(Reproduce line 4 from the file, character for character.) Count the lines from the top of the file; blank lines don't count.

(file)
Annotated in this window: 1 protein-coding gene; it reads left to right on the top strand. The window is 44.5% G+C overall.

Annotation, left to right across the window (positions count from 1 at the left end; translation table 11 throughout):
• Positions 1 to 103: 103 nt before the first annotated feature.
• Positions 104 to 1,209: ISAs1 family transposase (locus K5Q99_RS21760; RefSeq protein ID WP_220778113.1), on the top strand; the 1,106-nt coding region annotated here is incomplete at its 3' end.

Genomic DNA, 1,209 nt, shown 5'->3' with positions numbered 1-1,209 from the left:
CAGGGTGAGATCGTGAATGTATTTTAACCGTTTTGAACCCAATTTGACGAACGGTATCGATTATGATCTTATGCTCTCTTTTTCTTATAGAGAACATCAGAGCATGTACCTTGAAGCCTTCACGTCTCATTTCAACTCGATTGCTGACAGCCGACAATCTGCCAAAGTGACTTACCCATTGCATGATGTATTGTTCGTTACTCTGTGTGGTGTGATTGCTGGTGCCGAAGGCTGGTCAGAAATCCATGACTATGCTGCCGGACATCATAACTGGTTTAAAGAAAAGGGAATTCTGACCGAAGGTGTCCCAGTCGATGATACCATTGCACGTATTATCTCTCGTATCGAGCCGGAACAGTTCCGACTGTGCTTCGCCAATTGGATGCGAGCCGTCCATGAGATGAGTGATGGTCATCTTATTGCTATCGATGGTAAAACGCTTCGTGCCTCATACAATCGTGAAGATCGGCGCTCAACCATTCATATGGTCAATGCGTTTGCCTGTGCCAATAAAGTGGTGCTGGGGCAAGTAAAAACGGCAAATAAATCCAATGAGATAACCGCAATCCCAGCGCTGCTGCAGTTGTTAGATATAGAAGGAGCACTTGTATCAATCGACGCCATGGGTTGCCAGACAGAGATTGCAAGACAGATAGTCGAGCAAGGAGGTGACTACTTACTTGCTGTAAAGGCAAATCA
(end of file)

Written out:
• Positions 104 to 1,209: ISAs1 family transposase (locus K5Q99_RS21760; RefSeq protein ID WP_220778113.1), on the top strand; the 1,106-nt coding region annotated here is incomplete at its 3' end.